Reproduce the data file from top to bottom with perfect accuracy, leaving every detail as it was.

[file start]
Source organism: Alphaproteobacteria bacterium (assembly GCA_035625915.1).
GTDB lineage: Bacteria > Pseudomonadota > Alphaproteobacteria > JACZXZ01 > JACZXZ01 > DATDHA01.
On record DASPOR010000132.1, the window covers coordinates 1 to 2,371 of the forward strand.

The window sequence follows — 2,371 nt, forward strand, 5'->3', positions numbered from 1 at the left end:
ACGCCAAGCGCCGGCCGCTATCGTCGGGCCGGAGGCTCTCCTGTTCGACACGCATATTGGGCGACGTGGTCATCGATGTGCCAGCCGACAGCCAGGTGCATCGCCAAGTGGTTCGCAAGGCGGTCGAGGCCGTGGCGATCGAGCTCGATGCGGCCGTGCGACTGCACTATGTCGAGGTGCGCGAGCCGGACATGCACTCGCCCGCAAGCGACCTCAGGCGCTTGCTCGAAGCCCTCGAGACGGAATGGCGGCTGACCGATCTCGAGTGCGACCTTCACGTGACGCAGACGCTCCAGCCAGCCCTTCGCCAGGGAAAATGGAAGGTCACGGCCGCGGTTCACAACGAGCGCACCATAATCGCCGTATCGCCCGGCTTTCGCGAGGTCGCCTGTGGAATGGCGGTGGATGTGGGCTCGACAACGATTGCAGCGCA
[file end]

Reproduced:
Source organism: Alphaproteobacteria bacterium (assembly GCA_035625915.1).
GTDB lineage: Bacteria > Pseudomonadota > Alphaproteobacteria > JACZXZ01 > JACZXZ01 > DATDHA01.
On record DASPOR010000132.1, the window covers coordinates 1 to 2,371 of the forward strand.

The window sequence follows — 2,371 nt, forward strand, 5'->3', positions numbered from 1 at the left end:
ACGCCAAGCGCCGGCCGCTATCGTCGGGCCGGAGGCTCTCCTGTTCGACACGCATATTGGGCGACGTGGTCATCGATGTGCCAGCCGACAGCCAGGTGCATCGCCAAGTGGTTCGCAAGGCGGTCGAGGCCGTGGCGATCGAGCTCGATGCGGCCGTGCGACTGCACTATGTCGAGGTGCGCGAGCCGGACATGCACTCGCCCGCAAGCGACCTCAGGCGCTTGCTCGAAGCCCTCGAGACGGAATGGCGGCTGACCGATCTCGAGTGCGACCTTCACGTGACGCAGACGCTCCAGCCAGCCCTTCGCCAGGGAAAATGGAAGGTCACGGCCGCGGTTCACAACGAGCGCACCATAATCGCCGTATCGCCCGGCTTTCGCGAGGTCGCCTGTGGAATGGCGGTGGATGTGGGCTCGACAACGATTGCAGCGCA